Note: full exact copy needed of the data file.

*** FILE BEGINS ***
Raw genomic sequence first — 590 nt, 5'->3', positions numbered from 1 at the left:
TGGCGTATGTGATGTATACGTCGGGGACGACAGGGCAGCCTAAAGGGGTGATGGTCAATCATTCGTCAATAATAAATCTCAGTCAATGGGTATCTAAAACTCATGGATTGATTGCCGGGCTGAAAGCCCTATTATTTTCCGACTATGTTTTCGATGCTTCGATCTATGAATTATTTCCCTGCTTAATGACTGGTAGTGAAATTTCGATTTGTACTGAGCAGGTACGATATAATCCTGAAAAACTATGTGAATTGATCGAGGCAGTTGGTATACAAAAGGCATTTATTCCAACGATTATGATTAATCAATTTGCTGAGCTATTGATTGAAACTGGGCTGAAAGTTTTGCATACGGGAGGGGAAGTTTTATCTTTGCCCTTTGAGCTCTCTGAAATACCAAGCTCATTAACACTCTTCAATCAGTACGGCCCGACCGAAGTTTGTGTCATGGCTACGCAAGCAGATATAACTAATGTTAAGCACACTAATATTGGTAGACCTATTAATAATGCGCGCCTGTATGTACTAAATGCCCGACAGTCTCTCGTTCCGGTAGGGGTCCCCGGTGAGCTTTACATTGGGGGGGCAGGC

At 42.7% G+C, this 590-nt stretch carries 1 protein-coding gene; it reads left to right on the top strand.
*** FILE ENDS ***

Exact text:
Raw genomic sequence first — 590 nt, 5'->3', positions numbered from 1 at the left:
TGGCGTATGTGATGTATACGTCGGGGACGACAGGGCAGCCTAAAGGGGTGATGGTCAATCATTCGTCAATAATAAATCTCAGTCAATGGGTATCTAAAACTCATGGATTGATTGCCGGGCTGAAAGCCCTATTATTTTCCGACTATGTTTTCGATGCTTCGATCTATGAATTATTTCCCTGCTTAATGACTGGTAGTGAAATTTCGATTTGTACTGAGCAGGTACGATATAATCCTGAAAAACTATGTGAATTGATCGAGGCAGTTGGTATACAAAAGGCATTTATTCCAACGATTATGATTAATCAATTTGCTGAGCTATTGATTGAAACTGGGCTGAAAGTTTTGCATACGGGAGGGGAAGTTTTATCTTTGCCCTTTGAGCTCTCTGAAATACCAAGCTCATTAACACTCTTCAATCAGTACGGCCCGACCGAAGTTTGTGTCATGGCTACGCAAGCAGATATAACTAATGTTAAGCACACTAATATTGGTAGACCTATTAATAATGCGCGCCTGTATGTACTAAATGCCCGACAGTCTCTCGTTCCGGTAGGGGTCCCCGGTGAGCTTTACATTGGGGGGGCAGGC

At 42.7% G+C, this 590-nt stretch carries 1 protein-coding gene; it reads left to right on the top strand.